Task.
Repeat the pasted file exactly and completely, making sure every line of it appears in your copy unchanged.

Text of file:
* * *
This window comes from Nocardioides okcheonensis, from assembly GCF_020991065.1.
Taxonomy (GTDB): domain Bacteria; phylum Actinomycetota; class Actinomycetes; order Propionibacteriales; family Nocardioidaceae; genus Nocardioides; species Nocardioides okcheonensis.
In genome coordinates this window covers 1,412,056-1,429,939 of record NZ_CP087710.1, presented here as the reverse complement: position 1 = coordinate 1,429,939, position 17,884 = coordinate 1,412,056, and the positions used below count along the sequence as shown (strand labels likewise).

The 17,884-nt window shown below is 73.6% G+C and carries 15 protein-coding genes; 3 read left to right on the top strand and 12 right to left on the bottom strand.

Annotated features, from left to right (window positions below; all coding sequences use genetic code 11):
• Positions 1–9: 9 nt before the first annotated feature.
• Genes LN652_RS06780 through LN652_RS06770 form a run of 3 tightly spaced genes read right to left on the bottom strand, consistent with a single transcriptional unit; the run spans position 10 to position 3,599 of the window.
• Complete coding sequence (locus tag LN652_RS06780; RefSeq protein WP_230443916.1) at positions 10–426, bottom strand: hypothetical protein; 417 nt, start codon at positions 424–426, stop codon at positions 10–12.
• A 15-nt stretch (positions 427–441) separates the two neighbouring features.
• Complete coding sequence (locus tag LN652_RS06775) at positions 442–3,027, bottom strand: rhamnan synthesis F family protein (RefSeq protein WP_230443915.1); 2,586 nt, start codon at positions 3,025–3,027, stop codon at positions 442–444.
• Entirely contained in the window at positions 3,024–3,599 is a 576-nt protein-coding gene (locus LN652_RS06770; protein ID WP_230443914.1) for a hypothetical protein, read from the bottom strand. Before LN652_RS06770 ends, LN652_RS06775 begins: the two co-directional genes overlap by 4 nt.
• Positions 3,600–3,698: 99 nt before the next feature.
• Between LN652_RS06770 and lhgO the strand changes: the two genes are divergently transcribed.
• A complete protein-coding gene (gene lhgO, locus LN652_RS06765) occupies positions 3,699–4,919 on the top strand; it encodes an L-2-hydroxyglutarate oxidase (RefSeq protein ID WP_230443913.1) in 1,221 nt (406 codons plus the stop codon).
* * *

This window comes from Nocardioides okcheonensis, from assembly GCF_020991065.1.
Taxonomy (GTDB): domain Bacteria; phylum Actinomycetota; class Actinomycetes; order Propionibacteriales; family Nocardioidaceae; genus Nocardioides; species Nocardioides okcheonensis.
In genome coordinates this window covers 1,412,056-1,429,939 of record NZ_CP087710.1, presented here as the reverse complement: position 1 = coordinate 1,429,939, position 17,884 = coordinate 1,412,056, and the positions used below count along the sequence as shown (strand labels likewise).

The 17,884-nt window shown below is 73.6% G+C and carries 15 protein-coding genes; 3 read left to right on the top strand and 12 right to left on the bottom strand.

Annotated features, from left to right (window positions below; all coding sequences use genetic code 11):
• Positions 1–9: 9 nt before the first annotated feature.
• Genes LN652_RS06780 through LN652_RS06770 form a run of 3 tightly spaced genes read right to left on the bottom strand, consistent with a single transcriptional unit; the run spans position 10 to position 3,599 of the window.
• Complete coding sequence (locus tag LN652_RS06780; RefSeq protein WP_230443916.1) at positions 10–426, bottom strand: hypothetical protein; 417 nt, start codon at positions 424–426, stop codon at positions 10–12.
• A 15-nt stretch (positions 427–441) separates the two neighbouring features.
• Complete coding sequence (locus tag LN652_RS06775) at positions 442–3,027, bottom strand: rhamnan synthesis F family protein (RefSeq protein WP_230443915.1); 2,586 nt, start codon at positions 3,025–3,027, stop codon at positions 442–444.
• Entirely contained in the window at positions 3,024–3,599 is a 576-nt protein-coding gene (locus LN652_RS06770; protein ID WP_230443914.1) for a hypothetical protein, read from the bottom strand. Before LN652_RS06770 ends, LN652_RS06775 begins: the two co-directional genes overlap by 4 nt.
• Positions 3,600–3,698: 99 nt before the next feature.
• Between LN652_RS06770 and lhgO the strand changes: the two genes are divergently transcribed.
• A complete protein-coding gene (gene lhgO, locus LN652_RS06765) occupies positions 3,699–4,919 on the top strand; it encodes an L-2-hydroxyglutarate oxidase (RefSeq protein ID WP_230443913.1) in 1,221 nt (406 codons plus the stop codon).